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Trajectories of Alcohol Use Initiation and Risk to Develop an Alcohol Use Disorder During Adolescence: A Role for Stress and Amygdala Activity

By Nourhan M. Elsayed, M. Justin Kim, Kristina M. Fields, Rene L. Olvera, Ahmad R Hariri, Douglas E. Williamson

Posted 20 Aug 2017
bioRxiv DOI: 10.1101/178251 (published DOI: 10.1016/j.jaac.2018.05.011)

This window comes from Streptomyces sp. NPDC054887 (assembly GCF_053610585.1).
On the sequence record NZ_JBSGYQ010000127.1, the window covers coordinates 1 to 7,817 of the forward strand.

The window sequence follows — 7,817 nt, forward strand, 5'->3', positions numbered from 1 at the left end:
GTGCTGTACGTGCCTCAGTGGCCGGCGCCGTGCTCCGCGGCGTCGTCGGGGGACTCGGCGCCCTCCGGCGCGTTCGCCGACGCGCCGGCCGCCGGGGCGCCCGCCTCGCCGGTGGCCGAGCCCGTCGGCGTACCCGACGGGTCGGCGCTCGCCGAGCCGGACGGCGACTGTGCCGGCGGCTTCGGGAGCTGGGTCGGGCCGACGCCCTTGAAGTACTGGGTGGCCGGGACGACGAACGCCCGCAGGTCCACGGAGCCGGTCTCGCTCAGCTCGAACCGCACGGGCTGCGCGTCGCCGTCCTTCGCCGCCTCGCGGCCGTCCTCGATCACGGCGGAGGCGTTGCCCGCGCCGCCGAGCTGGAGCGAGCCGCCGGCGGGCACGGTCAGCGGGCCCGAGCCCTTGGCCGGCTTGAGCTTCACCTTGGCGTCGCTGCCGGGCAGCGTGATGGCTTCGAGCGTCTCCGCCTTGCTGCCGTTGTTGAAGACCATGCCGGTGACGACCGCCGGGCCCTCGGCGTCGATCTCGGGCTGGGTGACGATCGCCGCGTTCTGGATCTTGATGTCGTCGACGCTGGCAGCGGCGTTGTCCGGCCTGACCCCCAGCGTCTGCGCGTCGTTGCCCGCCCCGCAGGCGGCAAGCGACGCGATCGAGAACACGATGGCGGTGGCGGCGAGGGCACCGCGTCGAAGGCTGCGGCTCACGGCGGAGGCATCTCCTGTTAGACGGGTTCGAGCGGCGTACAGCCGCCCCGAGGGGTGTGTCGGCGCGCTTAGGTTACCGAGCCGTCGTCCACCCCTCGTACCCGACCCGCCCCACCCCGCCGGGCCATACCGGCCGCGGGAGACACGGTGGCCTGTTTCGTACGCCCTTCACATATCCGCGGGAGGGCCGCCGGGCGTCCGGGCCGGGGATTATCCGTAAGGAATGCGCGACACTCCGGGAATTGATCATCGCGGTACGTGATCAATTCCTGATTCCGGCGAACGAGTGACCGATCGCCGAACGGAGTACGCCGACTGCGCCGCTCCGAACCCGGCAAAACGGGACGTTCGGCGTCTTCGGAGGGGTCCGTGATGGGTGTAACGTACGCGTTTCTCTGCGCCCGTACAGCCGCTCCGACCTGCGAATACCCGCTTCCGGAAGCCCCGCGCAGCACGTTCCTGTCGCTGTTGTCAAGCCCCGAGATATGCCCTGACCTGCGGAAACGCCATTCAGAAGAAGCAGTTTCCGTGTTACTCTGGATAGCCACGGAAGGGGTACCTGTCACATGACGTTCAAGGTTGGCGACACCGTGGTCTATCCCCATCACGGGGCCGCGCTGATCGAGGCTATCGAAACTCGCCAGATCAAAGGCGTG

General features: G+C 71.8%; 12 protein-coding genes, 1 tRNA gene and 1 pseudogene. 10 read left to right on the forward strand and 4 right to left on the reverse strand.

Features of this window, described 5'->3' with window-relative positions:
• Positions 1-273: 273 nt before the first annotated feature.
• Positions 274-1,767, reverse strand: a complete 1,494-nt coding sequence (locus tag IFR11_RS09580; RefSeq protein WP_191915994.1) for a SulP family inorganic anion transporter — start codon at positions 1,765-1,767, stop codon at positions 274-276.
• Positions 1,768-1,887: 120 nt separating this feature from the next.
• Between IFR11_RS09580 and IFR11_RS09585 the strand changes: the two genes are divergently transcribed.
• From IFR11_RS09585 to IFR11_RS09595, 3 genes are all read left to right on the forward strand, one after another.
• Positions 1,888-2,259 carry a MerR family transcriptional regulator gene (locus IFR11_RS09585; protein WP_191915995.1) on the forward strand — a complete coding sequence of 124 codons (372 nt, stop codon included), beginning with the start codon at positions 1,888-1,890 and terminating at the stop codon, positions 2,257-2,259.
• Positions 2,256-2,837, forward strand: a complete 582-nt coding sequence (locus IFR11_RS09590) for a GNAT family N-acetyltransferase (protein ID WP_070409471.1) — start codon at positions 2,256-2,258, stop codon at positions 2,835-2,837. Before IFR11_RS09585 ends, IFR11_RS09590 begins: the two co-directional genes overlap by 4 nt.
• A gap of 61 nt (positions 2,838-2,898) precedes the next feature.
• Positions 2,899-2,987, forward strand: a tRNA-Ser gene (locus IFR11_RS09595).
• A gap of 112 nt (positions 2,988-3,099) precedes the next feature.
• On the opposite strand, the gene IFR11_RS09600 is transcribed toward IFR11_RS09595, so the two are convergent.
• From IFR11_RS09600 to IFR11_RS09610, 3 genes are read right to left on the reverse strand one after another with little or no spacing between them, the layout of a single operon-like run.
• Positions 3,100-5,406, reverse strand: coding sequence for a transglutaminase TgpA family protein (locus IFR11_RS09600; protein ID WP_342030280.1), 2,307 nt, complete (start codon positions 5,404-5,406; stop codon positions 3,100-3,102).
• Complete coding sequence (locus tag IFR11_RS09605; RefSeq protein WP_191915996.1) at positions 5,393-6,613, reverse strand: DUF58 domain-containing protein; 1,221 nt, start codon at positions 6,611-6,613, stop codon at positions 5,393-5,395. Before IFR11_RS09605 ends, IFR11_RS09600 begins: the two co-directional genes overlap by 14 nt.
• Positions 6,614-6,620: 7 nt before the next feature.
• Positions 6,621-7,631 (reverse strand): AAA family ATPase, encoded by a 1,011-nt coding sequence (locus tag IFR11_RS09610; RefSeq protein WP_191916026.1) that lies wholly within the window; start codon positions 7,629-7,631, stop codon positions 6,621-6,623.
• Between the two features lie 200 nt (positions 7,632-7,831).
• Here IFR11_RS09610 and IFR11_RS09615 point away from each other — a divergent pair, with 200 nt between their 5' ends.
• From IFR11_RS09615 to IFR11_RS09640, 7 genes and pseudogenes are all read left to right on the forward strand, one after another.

Early alcohol use initiation predicts onset of alcohol use disorders (AUD) in adulthood. However, little is known about developmental trajectories of alcohol use initiation or their putative biological and environmental correlates. Here we report the results of latent class analyses identifying two trajectories of alcohol use initiation in a prospective study of adolescents selected for the presence or absence of familial risk for depression at baseline. The latent class analyses identified two distinct patterns of initiation: early initiators (EI; n=32) who reported greater baseline alcohol use (M = 1.12, SE = .35) and exhibited a more rapid rate of change in use between baseline and each follow up wave (M = 4.43, SE = .94); and in contrast, late initiators (LI; n=298) who reported lower baseline use (M = .23, SE = .03) and exhibited a slower rate of change between baseline and each of the subsequent follow up waves (M = .12, SE = .03). Early initiators had more positive expectancies regarding alcohol (p = .002 − p = .005) and reported higher levels of stressful life events during the year prior to baseline assessment (p = .001). Additionally, fMRI analyses revealed that EI displayed heightened threat-related amygdala activity at baseline compared to LI (p = .001), but no differences in reward-related ventral striatum activity. Lastly survival analyses revealed that EI initiators were 6.7 times more likely to develop an AUD by age 19 when compared to the LI (p = .005). These patterns, which were independent of broad familial risk for depression, suggest that early initiation of alcohol use during adolescence associated with later risk for AUD is reflected in both higher levels of stressful life events and higher neural reactivity to threat, the combination of which may inform ongoing efforts to prevent persistent dysfunction.

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